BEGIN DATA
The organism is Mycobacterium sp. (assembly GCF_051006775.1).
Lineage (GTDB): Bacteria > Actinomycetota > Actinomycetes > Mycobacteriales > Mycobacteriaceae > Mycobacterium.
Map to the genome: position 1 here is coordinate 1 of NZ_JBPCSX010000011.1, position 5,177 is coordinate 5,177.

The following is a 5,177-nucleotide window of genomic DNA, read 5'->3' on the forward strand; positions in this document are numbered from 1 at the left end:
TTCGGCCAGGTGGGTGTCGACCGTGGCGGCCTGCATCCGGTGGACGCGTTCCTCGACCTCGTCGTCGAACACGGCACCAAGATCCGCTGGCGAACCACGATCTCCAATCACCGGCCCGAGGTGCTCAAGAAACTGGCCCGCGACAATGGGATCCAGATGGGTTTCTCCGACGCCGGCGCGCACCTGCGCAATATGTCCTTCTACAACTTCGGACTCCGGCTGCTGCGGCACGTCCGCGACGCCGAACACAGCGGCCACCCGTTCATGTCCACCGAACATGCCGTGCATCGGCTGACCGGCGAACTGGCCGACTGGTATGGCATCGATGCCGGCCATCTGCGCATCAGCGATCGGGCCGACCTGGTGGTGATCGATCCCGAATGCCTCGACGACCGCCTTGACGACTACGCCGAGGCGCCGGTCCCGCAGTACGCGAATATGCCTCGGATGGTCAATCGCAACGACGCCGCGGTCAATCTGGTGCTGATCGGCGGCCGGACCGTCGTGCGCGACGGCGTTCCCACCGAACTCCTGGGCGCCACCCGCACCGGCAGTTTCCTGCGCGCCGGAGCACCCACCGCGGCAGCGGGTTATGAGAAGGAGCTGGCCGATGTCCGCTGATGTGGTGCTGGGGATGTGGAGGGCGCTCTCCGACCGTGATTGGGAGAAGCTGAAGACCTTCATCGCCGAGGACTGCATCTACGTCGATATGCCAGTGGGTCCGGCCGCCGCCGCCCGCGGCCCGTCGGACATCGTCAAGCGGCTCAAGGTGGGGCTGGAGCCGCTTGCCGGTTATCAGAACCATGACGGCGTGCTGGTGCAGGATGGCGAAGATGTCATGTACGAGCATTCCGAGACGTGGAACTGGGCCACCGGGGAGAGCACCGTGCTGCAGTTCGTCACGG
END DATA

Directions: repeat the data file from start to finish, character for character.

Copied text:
The organism is Mycobacterium sp. (assembly GCF_051006775.1).
Lineage (GTDB): Bacteria > Actinomycetota > Actinomycetes > Mycobacteriales > Mycobacteriaceae > Mycobacterium.
Map to the genome: position 1 here is coordinate 1 of NZ_JBPCSX010000011.1, position 5,177 is coordinate 5,177.

The following is a 5,177-nucleotide window of genomic DNA, read 5'->3' on the forward strand; positions in this document are numbered from 1 at the left end:
TTCGGCCAGGTGGGTGTCGACCGTGGCGGCCTGCATCCGGTGGACGCGTTCCTCGACCTCGTCGTCGAACACGGCACCAAGATCCGCTGGCGAACCACGATCTCCAATCACCGGCCCGAGGTGCTCAAGAAACTGGCCCGCGACAATGGGATCCAGATGGGTTTCTCCGACGCCGGCGCGCACCTGCGCAATATGTCCTTCTACAACTTCGGACTCCGGCTGCTGCGGCACGTCCGCGACGCCGAACACAGCGGCCACCCGTTCATGTCCACCGAACATGCCGTGCATCGGCTGACCGGCGAACTGGCCGACTGGTATGGCATCGATGCCGGCCATCTGCGCATCAGCGATCGGGCCGACCTGGTGGTGATCGATCCCGAATGCCTCGACGACCGCCTTGACGACTACGCCGAGGCGCCGGTCCCGCAGTACGCGAATATGCCTCGGATGGTCAATCGCAACGACGCCGCGGTCAATCTGGTGCTGATCGGCGGCCGGACCGTCGTGCGCGACGGCGTTCCCACCGAACTCCTGGGCGCCACCCGCACCGGCAGTTTCCTGCGCGCCGGAGCACCCACCGCGGCAGCGGGTTATGAGAAGGAGCTGGCCGATGTCCGCTGATGTGGTGCTGGGGATGTGGAGGGCGCTCTCCGACCGTGATTGGGAGAAGCTGAAGACCTTCATCGCCGAGGACTGCATCTACGTCGATATGCCAGTGGGTCCGGCCGCCGCCGCCCGCGGCCCGTCGGACATCGTCAAGCGGCTCAAGGTGGGGCTGGAGCCGCTTGCCGGTTATCAGAACCATGACGGCGTGCTGGTGCAGGATGGCGAAGATGTCATGTACGAGCATTCCGAGACGTGGAACTGGGCCACCGGGGAGAGCACCGTGCTGCAGTTCGTCACGG